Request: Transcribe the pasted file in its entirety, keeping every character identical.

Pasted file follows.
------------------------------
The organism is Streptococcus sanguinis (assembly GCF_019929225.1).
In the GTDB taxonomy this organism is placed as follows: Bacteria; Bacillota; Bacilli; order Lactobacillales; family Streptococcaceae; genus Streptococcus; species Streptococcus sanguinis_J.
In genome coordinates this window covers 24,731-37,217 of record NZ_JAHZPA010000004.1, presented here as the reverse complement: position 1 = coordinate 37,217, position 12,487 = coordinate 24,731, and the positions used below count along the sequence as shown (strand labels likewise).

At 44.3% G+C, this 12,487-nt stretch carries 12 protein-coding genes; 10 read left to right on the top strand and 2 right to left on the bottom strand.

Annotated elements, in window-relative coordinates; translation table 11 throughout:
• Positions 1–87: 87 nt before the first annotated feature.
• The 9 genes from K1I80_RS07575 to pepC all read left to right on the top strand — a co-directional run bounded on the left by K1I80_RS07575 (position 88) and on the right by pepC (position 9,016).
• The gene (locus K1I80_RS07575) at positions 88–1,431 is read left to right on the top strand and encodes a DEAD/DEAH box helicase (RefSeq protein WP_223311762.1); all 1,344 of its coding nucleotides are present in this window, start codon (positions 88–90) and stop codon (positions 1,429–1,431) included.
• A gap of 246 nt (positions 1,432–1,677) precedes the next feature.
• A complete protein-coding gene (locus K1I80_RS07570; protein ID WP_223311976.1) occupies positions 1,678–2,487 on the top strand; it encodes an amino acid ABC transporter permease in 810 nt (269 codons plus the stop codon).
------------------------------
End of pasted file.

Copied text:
The organism is Streptococcus sanguinis (assembly GCF_019929225.1).
In the GTDB taxonomy this organism is placed as follows: Bacteria; Bacillota; Bacilli; order Lactobacillales; family Streptococcaceae; genus Streptococcus; species Streptococcus sanguinis_J.
In genome coordinates this window covers 24,731-37,217 of record NZ_JAHZPA010000004.1, presented here as the reverse complement: position 1 = coordinate 37,217, position 12,487 = coordinate 24,731, and the positions used below count along the sequence as shown (strand labels likewise).

At 44.3% G+C, this 12,487-nt stretch carries 12 protein-coding genes; 10 read left to right on the top strand and 2 right to left on the bottom strand.

Annotated elements, in window-relative coordinates; translation table 11 throughout:
• Positions 1–87: 87 nt before the first annotated feature.
• The 9 genes from K1I80_RS07575 to pepC all read left to right on the top strand — a co-directional run bounded on the left by K1I80_RS07575 (position 88) and on the right by pepC (position 9,016).
• The gene (locus K1I80_RS07575) at positions 88–1,431 is read left to right on the top strand and encodes a DEAD/DEAH box helicase (RefSeq protein WP_223311762.1); all 1,344 of its coding nucleotides are present in this window, start codon (positions 88–90) and stop codon (positions 1,429–1,431) included.
• A gap of 246 nt (positions 1,432–1,677) precedes the next feature.
• A complete protein-coding gene (locus K1I80_RS07570; protein ID WP_223311976.1) occupies positions 1,678–2,487 on the top strand; it encodes an amino acid ABC transporter permease in 810 nt (269 codons plus the stop codon).